Methods and Tool Support for Analyzing Architectural Models of Embedded Systems
2012 (English)Licentiate thesis, comprehensive summary (Other academic)
Embedded systems are ubiquitous in the modern world. They are microcomputers most often included incomplete devices consisting of software and hardware. Embedded systems range from small devices to large systems monitoring and controlling complex processes. Design and development of such systems is a complex task, since embedded systems often need to fulfill extra-functional requirements, on top of functional ones, within constrained amounts of platform resources. Some embedded systems are mission critical; hence, they are not allowed to fail during the mission. One way to ensure that a system works in accordance to its specification is to define the system in an Architecture Description Language (ADL) and apply formal verification methods. The Architecture Design and Analysis Language (AADL) has become popular in the avionic and automobile industry, and is equipped with several annexes, among them the Behavior Annex. However, AADL still misses a formal semantics, which prevents the possibility to prove correctness of architecture features by performing model checking on AADL models. Moreover, AADL does not support time annotations, which prevents modeling of real-time systems in AADL.
In this thesis, we address these issues by presenting a formal analysis framework including a denotationalsemantics for a subset of the AADL and its Behavior Annex, which evaluates properties defined in Computation Tree Logic (CTL) by providing model checking. Model checking is a formal verification method that has proved to be powerful as well as effective. Our AADL-semantics is supported by a tool with an implementation of the semantics in Standard ML, which in turn is encapsulated in an Eclipse plugin.We also present a time annotation extension of AADL, implemented in a tool translating time annotated AADL and its Behavior Annex into the Timed Abstract State Machine (TASM) for simulation of real-time features. Another closely related problem is how to achieve optimal component distribution; in order to address this issue we have developed a tool that perform near-optional component distribution in regard to a series of parameters.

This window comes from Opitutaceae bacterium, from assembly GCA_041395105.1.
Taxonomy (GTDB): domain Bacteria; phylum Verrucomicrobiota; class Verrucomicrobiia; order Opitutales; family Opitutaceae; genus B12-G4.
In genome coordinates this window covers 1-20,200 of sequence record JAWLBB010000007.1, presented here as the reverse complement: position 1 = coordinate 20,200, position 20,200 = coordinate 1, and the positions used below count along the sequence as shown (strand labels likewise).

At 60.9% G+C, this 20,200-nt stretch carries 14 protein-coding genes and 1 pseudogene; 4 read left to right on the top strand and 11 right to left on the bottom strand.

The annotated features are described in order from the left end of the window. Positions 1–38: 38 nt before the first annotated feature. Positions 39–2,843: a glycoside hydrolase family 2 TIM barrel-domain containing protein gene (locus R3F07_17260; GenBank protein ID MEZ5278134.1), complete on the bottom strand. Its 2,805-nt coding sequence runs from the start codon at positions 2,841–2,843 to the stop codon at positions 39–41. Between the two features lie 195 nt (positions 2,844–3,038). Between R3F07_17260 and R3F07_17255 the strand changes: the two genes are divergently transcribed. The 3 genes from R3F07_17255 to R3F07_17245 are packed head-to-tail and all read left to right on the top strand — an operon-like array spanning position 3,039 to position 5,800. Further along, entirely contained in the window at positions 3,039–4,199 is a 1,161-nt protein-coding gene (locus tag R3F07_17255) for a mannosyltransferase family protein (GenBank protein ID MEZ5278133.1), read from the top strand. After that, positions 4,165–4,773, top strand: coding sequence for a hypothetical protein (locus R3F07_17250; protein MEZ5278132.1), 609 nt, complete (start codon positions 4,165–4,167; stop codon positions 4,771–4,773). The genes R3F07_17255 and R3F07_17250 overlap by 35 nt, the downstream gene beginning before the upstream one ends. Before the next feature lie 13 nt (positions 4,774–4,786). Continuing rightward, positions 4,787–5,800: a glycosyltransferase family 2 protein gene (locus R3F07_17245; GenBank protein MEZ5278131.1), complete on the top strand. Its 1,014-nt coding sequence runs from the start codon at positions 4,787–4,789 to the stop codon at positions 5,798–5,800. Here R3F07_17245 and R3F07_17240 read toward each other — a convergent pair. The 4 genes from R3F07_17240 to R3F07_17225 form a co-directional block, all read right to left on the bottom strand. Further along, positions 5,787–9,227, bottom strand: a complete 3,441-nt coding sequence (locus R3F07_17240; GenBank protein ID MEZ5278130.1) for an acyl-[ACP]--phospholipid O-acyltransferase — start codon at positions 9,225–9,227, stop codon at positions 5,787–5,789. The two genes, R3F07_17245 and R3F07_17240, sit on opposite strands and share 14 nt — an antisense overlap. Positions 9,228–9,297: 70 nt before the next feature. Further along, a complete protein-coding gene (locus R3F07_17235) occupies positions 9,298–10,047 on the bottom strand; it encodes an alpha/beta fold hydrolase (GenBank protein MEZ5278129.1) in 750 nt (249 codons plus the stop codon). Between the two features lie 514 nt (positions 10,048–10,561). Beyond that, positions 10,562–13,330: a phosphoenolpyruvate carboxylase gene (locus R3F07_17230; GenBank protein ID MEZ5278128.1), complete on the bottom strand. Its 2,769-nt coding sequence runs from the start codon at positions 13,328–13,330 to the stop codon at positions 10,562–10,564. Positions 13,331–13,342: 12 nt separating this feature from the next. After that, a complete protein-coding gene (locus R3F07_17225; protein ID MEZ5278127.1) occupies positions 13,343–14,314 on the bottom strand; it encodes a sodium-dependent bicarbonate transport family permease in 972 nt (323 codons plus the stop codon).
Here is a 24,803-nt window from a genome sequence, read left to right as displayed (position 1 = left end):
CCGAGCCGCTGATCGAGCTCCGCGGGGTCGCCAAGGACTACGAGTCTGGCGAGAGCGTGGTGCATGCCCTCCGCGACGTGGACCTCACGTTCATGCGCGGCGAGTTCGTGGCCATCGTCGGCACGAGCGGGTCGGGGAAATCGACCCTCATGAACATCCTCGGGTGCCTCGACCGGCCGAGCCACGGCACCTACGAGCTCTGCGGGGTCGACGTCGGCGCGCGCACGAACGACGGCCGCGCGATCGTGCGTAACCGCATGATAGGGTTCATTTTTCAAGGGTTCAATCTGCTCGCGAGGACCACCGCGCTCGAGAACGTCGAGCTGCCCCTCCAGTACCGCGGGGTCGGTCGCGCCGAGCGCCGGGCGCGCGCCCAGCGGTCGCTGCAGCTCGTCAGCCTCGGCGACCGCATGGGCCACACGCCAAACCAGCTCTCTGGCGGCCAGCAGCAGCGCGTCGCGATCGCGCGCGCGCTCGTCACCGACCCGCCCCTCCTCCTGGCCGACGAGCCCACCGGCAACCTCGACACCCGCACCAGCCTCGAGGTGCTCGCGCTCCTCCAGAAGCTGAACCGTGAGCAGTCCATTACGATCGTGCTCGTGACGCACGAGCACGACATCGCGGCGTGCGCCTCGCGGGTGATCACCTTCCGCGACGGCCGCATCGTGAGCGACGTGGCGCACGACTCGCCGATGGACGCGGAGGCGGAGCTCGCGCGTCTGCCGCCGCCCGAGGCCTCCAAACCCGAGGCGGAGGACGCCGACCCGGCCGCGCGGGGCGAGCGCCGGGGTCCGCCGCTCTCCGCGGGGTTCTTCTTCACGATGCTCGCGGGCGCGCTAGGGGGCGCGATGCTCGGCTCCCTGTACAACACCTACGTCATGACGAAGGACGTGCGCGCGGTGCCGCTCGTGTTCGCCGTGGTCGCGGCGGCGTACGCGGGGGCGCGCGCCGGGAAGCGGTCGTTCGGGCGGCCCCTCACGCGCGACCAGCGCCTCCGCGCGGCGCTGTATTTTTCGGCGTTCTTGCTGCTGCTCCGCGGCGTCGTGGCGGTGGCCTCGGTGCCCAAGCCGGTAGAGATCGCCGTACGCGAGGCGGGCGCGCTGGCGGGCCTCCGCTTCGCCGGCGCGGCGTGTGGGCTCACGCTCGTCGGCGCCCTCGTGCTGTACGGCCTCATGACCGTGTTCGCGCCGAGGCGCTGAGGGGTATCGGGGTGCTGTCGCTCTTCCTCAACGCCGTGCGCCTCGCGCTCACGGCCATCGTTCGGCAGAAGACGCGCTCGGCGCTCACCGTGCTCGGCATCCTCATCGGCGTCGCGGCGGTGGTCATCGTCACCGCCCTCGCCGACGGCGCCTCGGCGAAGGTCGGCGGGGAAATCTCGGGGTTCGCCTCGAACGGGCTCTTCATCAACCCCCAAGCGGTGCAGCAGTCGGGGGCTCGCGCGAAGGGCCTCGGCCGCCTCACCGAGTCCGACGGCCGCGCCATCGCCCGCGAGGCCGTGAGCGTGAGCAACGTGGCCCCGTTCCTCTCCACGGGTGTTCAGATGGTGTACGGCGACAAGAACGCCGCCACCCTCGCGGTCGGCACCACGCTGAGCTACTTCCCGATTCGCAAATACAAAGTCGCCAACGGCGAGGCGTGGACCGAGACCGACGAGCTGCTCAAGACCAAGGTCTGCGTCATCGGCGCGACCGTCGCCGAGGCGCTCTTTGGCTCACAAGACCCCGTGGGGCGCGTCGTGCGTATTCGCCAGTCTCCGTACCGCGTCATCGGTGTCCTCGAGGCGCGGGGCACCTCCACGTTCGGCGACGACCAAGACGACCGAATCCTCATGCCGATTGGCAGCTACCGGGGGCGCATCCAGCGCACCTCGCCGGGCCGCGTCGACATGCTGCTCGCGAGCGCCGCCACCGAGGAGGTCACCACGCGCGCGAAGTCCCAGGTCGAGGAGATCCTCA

The research results, which have been validated thought case studies, provides the possibility for a system engineer to model a system and prove its correctness. The research has been conducted in the context of the PROGRESS research center, for predictable embedded software systems.
Place, publisher, year, edition, pages
Västerås: Mälardalen University , 2012.
Mälardalen University Press Licentiate Theses, ISSN 1651-9256 ; 153
Research subject Computer Science
IdentifiersURN: urn:nbn:se:mdh:diva-14521ISBN: 978-91-7485-071-0OAI: oai:DiVA.org:mdh-14521DiVA: diva2:517420
2012-12-14, Lambda, Mälardalens högskola, Västerås, 10:00 (English)
Sander, Ingo, docent
Pettersson, PaulLundqvist, KristinaSeceleanu, Cristina
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